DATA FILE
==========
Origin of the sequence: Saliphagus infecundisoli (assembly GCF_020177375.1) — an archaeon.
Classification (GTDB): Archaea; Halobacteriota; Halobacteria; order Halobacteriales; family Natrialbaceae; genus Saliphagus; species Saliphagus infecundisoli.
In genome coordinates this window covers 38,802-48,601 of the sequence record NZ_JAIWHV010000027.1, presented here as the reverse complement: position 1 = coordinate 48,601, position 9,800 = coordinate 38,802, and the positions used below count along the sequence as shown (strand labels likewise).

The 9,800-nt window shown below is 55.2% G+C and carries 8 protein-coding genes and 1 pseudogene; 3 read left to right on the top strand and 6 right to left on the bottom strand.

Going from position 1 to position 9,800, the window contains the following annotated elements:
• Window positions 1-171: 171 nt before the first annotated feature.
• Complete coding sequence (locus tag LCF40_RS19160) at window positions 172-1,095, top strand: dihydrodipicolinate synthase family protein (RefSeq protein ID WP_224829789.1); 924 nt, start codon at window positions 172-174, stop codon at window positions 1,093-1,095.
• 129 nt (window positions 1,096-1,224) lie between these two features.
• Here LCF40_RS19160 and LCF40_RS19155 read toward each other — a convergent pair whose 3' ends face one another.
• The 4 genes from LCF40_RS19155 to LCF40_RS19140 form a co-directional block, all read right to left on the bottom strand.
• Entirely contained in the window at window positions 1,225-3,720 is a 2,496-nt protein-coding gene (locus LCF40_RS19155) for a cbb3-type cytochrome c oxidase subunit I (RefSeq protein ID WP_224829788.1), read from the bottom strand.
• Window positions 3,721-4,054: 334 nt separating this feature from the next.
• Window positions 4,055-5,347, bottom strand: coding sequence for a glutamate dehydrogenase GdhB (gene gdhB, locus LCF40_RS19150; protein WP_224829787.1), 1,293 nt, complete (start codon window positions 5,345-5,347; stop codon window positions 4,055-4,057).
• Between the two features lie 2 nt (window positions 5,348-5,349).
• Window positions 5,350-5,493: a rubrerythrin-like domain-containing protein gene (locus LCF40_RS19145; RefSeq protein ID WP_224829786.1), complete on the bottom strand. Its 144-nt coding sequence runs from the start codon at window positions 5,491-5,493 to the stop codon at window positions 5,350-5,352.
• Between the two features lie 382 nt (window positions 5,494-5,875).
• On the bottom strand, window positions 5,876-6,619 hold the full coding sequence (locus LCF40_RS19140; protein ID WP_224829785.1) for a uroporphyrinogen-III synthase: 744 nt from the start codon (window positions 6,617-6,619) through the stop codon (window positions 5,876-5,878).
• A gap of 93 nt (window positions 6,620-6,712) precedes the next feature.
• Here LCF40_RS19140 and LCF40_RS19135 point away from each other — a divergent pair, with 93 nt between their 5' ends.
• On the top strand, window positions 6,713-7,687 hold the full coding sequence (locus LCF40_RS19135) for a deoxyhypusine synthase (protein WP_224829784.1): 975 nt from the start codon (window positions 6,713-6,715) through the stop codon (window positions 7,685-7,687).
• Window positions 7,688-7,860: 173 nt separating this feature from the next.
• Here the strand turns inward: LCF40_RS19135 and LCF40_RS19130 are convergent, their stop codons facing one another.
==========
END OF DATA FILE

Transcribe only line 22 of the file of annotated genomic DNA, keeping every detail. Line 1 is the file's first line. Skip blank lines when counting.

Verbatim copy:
• Here the strand turns inward: LCF40_RS19135 and LCF40_RS19130 are convergent, their stop codons facing one another.